Monday, May 08, 2023

Gov. Cooper Names Names, and They Don't Like It


Rep. John Bradford

Last Thursday, Governor Roy Cooper called out the hypocrisy of four Republican members of the NC General Assembly who campaigned last year on keeping the 20-week abortion ban and who now are supporting the new 12-week ban: Ted Davis in the House, Michael Lee in the Senate, and John Bradford and Tricia Cotham in the House. Only one of those House members might vote to uphold Cooper's veto and thus end this latest chapter in depriving women of their rights.

The fact that all four represent counties that are trending Democratic might have a lot to do with their promises, now broken. Davis and Lee represent New Hanover (Wilmington) and Bradford and Cotham represent Mecklenburg.

John Bradford, especially, took Cooper's calling him out badly, citing the Republican favorite excuse of victimhood and hurt feelings (a la Tricia Cotham). Bradford told WSOC, “In March [the governor] hosted a Down syndrome advocacy event and despite being the leading advocate for Down syndrome in the state legislature, I was excluded. Last session I was the primary bill sponsor for an organ donor transplant discrimination bill. He held a public bill signing event but chose not to invite me, the number one primary sponsor and Republican, and instead invited a Democrat [sic] legislator.”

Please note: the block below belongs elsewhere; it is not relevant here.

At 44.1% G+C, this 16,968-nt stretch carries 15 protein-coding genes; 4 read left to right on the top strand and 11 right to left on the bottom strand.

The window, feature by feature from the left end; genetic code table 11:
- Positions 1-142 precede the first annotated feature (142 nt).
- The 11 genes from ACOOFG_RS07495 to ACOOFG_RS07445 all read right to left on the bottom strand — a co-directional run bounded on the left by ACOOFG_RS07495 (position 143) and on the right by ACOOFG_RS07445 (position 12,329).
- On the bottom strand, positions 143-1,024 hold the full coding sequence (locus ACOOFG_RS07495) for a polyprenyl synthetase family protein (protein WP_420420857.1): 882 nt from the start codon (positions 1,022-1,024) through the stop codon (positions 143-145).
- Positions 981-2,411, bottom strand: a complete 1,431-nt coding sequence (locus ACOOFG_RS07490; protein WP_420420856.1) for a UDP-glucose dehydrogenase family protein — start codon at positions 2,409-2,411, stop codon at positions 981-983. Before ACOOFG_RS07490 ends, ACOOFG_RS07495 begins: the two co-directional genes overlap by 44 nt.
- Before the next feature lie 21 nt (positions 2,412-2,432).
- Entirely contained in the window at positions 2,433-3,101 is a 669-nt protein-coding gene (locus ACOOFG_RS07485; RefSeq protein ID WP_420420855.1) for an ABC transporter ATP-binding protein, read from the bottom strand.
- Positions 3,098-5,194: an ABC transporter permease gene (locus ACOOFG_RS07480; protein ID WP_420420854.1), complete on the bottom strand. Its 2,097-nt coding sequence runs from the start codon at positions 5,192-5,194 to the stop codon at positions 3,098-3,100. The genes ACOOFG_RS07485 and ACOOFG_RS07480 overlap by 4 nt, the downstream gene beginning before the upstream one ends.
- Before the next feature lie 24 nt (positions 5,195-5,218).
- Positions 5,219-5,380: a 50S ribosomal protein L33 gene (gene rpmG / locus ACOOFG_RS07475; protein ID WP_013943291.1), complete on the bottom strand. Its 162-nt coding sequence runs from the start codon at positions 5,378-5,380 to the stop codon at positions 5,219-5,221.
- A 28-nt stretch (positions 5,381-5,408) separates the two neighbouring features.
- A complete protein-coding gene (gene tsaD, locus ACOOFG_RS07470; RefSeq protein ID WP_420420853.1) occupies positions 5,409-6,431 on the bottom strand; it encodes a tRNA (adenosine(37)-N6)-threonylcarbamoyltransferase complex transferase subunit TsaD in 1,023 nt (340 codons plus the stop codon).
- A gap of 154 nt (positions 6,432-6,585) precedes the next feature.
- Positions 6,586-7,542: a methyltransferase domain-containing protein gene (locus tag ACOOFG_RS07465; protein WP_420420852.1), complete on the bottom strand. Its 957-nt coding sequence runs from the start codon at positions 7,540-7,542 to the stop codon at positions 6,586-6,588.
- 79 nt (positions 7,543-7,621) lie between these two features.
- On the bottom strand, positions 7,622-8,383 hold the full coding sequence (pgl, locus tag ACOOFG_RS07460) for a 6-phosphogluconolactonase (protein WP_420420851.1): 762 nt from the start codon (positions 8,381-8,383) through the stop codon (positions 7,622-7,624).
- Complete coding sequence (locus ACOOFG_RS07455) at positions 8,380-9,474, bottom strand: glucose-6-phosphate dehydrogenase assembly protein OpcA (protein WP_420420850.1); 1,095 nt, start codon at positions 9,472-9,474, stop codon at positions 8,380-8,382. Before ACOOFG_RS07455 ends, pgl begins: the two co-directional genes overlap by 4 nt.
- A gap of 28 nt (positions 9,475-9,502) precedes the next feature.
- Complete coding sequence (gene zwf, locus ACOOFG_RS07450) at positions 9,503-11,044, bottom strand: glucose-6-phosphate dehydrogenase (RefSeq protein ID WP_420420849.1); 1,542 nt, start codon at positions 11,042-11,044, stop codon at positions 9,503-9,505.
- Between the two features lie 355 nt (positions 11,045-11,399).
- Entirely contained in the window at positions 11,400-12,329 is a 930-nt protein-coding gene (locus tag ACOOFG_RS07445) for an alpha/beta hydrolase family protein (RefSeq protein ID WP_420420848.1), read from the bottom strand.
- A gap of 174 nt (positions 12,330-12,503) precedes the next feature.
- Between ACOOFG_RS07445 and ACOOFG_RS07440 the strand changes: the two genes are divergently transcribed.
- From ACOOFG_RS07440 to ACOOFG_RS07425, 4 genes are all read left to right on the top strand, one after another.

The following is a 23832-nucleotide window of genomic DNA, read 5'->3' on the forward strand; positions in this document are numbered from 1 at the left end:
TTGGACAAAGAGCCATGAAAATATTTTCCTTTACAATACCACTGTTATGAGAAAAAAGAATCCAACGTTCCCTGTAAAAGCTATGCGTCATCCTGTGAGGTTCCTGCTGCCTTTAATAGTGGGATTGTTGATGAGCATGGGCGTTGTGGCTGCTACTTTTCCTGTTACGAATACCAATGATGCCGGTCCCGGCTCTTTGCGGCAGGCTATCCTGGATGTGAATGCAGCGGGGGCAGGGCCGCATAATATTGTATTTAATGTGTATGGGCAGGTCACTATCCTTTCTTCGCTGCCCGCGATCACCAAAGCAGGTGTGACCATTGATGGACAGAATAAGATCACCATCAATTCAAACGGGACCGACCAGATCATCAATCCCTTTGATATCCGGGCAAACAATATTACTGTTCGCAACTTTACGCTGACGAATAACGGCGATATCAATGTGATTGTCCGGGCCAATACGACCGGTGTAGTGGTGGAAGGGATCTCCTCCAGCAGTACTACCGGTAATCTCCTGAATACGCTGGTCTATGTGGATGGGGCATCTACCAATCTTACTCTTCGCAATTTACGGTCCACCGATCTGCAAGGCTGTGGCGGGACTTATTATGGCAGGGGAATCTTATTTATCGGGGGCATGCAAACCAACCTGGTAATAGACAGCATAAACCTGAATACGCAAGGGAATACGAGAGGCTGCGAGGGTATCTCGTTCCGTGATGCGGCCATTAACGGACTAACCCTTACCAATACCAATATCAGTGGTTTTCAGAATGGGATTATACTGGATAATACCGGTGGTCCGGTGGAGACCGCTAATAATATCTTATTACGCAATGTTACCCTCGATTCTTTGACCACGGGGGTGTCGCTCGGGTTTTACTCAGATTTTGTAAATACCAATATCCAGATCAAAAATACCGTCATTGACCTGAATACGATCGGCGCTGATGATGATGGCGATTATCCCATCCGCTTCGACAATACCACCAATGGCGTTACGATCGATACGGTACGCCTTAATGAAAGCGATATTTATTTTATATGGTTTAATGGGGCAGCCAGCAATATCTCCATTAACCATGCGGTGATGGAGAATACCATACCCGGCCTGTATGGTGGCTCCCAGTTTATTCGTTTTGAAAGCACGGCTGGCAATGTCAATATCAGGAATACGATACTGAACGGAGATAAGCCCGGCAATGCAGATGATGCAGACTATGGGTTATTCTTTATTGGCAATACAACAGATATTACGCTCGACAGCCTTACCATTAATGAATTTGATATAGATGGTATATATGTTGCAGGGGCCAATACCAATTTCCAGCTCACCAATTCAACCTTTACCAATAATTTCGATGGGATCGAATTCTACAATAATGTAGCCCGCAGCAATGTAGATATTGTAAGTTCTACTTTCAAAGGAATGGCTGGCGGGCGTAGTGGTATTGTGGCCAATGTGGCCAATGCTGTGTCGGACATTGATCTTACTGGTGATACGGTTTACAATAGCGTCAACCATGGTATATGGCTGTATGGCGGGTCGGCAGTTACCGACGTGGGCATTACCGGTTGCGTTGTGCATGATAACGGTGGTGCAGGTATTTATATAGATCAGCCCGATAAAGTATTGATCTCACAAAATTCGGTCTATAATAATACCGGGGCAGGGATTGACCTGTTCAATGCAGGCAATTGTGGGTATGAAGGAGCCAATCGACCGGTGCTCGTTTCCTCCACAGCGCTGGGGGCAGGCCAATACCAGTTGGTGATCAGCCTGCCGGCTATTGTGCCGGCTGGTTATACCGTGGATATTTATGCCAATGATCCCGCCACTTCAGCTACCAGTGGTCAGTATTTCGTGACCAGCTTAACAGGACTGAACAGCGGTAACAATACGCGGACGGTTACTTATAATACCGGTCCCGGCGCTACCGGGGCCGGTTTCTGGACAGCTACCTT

Poor snowflake! "And how dare the governor reminding me of my campaign promises!" Bradford told WSOC last October that he supported current state law that allows abortions up until 20 weeks.

The other four have their own promises to rationalize, especially Cotham, who while campaigning for another term in the House last year, said lawmakers “should act now to codify Roe v. Wade to affirm the right to an abortion without interference.”

Rep. Davis actually missed the vote on passage of the 12-week ban, but said during an October town hall that he supported maintaining the 20-week law currently in place. He also said there were times when he disagreed with House Speaker Tim Moore on a bill, and told him he would vote for what he thought was “best for the people I represent.” Davis didn’t respond to a request for comment from The N&O on Friday, but Speaker Tim Moore told reporters on Thursday that Davis is “a ‘yes’ vote on the override,” and that “there’s no issue there.”

No issue except the loss of any pretend rectitude with the voters.

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